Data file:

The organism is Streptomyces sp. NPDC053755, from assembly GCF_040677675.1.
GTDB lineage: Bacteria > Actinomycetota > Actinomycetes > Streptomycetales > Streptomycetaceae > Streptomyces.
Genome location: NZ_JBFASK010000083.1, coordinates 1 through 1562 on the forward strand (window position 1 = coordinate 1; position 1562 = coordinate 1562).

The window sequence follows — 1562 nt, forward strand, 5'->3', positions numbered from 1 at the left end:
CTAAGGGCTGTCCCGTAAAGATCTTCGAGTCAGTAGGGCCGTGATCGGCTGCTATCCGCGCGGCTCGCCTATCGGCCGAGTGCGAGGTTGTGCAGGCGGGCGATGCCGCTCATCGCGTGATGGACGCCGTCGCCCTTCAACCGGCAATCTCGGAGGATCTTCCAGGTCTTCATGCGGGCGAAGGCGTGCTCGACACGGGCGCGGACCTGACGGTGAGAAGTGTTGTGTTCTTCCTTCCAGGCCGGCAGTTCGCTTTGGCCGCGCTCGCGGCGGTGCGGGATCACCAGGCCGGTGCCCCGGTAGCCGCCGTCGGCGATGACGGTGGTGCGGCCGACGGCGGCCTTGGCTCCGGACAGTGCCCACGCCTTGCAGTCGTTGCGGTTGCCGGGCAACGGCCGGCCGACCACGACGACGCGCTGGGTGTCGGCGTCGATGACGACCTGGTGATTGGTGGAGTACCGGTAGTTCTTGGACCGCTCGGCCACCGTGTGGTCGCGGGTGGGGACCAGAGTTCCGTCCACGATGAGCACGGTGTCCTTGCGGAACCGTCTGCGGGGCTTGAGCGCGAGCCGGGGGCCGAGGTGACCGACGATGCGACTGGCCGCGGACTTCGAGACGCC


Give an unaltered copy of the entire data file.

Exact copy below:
The organism is Streptomyces sp. NPDC053755, from assembly GCF_040677675.1.
GTDB lineage: Bacteria > Actinomycetota > Actinomycetes > Streptomycetales > Streptomycetaceae > Streptomyces.
Genome location: NZ_JBFASK010000083.1, coordinates 1 through 1562 on the forward strand (window position 1 = coordinate 1; position 1562 = coordinate 1562).

The window sequence follows — 1562 nt, forward strand, 5'->3', positions numbered from 1 at the left end:
CTAAGGGCTGTCCCGTAAAGATCTTCGAGTCAGTAGGGCCGTGATCGGCTGCTATCCGCGCGGCTCGCCTATCGGCCGAGTGCGAGGTTGTGCAGGCGGGCGATGCCGCTCATCGCGTGATGGACGCCGTCGCCCTTCAACCGGCAATCTCGGAGGATCTTCCAGGTCTTCATGCGGGCGAAGGCGTGCTCGACACGGGCGCGGACCTGACGGTGAGAAGTGTTGTGTTCTTCCTTCCAGGCCGGCAGTTCGCTTTGGCCGCGCTCGCGGCGGTGCGGGATCACCAGGCCGGTGCCCCGGTAGCCGCCGTCGGCGATGACGGTGGTGCGGCCGACGGCGGCCTTGGCTCCGGACAGTGCCCACGCCTTGCAGTCGTTGCGGTTGCCGGGCAACGGCCGGCCGACCACGACGACGCGCTGGGTGTCGGCGTCGATGACGACCTGGTGATTGGTGGAGTACCGGTAGTTCTTGGACCGCTCGGCCACCGTGTGGTCGCGGGTGGGGACCAGAGTTCCGTCCACGATGAGCACGGTGTCCTTGCGGAACCGTCTGCGGGGCTTGAGCGCGAGCCGGGGGCCGAGGTGACCGACGATGCGACTGGCCGCGGACTTCGAGACGCC